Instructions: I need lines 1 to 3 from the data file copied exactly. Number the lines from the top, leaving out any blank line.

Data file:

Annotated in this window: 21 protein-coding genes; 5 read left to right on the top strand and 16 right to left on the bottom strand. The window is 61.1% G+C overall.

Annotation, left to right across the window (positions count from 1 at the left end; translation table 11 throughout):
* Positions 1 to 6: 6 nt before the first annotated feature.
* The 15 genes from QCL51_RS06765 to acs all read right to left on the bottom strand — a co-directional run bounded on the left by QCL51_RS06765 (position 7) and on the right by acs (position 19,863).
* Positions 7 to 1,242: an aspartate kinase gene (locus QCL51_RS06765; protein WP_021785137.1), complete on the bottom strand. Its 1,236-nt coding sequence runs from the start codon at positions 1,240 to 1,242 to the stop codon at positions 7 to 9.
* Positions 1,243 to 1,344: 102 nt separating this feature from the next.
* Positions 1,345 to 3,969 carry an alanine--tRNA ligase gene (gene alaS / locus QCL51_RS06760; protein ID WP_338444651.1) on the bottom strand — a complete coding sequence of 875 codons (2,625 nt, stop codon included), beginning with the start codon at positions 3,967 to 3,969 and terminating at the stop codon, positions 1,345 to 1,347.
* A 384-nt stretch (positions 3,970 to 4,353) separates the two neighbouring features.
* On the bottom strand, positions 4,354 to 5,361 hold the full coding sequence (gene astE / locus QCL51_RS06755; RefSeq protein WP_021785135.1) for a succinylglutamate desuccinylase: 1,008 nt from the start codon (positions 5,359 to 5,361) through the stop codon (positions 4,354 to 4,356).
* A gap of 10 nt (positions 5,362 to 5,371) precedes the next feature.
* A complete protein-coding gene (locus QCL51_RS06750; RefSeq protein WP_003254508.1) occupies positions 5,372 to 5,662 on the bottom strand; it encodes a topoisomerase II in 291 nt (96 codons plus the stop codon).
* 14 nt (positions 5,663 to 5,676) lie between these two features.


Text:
Annotated in this window: 21 protein-coding genes; 5 read left to right on the top strand and 16 right to left on the bottom strand. The window is 61.1% G+C overall.

Annotation, left to right across the window (positions count from 1 at the left end; translation table 11 throughout):
* Positions 1 to 6: 6 nt before the first annotated feature.